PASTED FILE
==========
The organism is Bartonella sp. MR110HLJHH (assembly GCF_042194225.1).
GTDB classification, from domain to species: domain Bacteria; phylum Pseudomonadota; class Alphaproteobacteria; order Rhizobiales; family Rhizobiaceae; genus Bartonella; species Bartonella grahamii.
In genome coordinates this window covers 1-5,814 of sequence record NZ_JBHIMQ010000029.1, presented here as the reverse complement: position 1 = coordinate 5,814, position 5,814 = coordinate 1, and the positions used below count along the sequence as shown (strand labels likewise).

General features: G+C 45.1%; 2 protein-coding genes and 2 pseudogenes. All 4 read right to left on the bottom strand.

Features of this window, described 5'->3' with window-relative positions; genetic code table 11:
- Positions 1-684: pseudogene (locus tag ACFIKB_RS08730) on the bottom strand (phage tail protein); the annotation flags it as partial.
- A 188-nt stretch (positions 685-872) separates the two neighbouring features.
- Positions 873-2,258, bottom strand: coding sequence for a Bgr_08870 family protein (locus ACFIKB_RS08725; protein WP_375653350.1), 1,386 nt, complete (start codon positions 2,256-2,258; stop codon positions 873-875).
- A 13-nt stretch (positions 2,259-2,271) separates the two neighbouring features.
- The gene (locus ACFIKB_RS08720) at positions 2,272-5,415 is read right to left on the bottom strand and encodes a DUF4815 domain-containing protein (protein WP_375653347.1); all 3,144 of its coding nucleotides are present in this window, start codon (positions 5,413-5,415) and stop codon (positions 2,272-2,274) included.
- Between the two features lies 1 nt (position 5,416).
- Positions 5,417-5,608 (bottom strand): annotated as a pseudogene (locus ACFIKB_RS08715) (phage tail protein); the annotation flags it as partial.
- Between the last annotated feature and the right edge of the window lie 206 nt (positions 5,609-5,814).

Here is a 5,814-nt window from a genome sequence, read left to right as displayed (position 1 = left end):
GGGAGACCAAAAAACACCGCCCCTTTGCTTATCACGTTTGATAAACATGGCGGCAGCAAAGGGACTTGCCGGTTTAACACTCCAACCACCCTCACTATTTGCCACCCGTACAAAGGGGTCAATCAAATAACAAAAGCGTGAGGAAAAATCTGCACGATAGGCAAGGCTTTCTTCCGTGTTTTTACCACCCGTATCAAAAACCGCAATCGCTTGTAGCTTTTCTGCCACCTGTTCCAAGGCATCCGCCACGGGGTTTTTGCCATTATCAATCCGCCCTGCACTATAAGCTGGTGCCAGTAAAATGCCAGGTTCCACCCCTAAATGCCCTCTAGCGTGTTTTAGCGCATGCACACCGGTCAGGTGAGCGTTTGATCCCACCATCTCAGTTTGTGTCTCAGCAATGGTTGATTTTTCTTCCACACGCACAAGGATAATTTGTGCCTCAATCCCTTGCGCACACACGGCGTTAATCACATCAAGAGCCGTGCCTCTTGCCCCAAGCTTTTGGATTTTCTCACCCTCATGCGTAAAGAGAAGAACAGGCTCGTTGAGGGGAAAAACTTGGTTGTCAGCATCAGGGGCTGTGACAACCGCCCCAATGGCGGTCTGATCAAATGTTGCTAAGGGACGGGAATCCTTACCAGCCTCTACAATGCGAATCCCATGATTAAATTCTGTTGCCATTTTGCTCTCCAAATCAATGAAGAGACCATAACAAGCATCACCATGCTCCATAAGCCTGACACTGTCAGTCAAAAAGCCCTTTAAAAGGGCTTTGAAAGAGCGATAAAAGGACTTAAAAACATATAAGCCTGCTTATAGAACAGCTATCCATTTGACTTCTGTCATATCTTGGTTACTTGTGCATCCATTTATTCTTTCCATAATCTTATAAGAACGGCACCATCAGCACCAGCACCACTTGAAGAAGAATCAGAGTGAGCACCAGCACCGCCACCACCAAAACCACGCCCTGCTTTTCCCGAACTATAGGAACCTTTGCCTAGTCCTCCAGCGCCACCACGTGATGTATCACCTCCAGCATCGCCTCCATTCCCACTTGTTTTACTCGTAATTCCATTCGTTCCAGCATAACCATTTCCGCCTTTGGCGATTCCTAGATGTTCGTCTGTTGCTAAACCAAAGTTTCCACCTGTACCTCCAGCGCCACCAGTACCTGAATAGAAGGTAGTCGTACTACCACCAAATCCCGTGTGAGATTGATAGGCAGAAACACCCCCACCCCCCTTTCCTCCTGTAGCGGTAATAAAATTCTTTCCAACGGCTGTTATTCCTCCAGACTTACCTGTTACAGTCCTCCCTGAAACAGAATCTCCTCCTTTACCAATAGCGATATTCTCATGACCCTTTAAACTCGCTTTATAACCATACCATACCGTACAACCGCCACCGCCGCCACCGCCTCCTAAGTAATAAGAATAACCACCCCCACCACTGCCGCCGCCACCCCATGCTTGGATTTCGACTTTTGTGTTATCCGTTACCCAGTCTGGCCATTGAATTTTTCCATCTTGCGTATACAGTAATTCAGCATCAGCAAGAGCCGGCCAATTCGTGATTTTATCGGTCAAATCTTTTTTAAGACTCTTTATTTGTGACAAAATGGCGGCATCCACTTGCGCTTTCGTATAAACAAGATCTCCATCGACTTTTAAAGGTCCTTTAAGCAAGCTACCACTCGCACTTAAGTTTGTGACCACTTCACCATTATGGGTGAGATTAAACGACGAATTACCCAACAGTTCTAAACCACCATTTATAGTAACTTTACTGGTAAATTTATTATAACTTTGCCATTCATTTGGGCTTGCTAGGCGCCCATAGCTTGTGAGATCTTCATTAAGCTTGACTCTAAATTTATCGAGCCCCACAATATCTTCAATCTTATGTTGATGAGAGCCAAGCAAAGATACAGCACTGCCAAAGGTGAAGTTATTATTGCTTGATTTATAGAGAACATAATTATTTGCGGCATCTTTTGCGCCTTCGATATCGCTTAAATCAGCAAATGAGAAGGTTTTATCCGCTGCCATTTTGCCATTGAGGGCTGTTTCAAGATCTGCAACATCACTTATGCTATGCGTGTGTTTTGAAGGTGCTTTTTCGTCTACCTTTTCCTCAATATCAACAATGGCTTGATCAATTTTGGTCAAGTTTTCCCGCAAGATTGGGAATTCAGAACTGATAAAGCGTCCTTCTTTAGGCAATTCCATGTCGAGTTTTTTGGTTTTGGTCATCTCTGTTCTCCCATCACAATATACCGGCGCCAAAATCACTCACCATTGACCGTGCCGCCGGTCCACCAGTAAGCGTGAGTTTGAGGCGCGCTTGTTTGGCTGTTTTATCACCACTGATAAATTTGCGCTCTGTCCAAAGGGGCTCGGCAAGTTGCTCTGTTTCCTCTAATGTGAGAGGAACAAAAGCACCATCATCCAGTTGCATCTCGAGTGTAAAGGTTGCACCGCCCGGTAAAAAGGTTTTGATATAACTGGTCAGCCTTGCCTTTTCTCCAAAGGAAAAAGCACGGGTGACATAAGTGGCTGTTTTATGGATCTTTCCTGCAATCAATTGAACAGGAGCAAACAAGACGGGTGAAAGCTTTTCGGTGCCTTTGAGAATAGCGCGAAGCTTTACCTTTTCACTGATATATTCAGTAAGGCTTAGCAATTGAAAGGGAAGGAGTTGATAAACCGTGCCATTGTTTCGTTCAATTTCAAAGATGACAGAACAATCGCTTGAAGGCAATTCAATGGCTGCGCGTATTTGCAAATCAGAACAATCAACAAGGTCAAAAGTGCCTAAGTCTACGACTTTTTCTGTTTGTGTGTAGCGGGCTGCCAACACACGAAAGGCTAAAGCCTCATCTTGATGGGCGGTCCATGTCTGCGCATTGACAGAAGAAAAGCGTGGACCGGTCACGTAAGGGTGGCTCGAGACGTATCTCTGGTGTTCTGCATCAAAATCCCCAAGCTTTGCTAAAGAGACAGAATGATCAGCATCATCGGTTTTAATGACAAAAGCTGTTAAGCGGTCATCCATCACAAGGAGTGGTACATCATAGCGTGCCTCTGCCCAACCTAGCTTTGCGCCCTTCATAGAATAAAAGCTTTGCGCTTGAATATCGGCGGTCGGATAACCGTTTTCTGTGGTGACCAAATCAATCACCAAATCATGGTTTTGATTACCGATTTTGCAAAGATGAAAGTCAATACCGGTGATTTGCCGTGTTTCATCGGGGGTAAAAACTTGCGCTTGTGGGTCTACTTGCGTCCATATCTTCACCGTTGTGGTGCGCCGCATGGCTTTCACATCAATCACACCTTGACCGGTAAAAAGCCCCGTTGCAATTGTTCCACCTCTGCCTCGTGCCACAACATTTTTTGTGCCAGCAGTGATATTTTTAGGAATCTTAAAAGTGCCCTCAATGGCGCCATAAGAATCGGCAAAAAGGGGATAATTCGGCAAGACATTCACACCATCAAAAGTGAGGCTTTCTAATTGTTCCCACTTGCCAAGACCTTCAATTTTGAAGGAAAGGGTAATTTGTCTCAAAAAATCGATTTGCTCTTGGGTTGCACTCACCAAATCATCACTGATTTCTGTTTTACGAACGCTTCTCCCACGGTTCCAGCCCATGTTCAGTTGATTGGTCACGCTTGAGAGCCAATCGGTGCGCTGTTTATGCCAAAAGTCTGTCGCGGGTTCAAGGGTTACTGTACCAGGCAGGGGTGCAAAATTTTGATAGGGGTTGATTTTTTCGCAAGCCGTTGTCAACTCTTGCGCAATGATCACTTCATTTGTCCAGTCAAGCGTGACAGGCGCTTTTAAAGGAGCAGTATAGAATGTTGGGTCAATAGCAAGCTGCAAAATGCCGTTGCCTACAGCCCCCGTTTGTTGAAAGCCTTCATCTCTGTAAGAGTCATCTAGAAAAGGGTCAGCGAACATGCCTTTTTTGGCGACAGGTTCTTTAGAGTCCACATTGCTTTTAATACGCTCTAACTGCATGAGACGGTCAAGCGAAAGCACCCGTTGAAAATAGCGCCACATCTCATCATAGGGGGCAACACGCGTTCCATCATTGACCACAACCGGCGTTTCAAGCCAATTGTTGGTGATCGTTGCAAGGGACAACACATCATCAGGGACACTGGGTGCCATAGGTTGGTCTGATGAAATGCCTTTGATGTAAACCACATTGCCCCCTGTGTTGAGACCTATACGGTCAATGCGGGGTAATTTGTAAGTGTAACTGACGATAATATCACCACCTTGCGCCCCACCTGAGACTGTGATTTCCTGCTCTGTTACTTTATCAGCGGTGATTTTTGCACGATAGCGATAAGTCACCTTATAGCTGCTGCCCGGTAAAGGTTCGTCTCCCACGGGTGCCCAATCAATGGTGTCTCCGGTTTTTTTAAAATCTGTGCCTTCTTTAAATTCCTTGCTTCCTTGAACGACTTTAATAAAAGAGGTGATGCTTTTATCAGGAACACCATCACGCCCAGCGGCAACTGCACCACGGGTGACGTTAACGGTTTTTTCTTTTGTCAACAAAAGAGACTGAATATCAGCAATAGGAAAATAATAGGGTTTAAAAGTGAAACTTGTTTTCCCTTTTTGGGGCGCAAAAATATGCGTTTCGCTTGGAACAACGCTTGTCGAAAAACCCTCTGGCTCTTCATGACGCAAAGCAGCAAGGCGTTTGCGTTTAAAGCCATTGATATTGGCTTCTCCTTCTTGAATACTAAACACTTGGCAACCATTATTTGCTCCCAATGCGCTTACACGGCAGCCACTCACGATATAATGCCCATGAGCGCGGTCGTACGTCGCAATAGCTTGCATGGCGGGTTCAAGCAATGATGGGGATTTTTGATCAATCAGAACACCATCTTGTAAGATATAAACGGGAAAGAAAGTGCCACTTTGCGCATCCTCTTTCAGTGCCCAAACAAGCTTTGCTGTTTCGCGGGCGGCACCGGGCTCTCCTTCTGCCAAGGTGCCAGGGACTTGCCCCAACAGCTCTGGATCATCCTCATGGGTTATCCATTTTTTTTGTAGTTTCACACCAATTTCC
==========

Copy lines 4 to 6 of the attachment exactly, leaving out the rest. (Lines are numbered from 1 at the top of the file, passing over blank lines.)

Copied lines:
General features: G+C 45.1%; 2 protein-coding genes and 2 pseudogenes. All 4 read right to left on the bottom strand.

Features of this window, described 5'->3' with window-relative positions; genetic code table 11:
- Positions 1-684: pseudogene (locus tag ACFIKB_RS08730) on the bottom strand (phage tail protein); the annotation flags it as partial.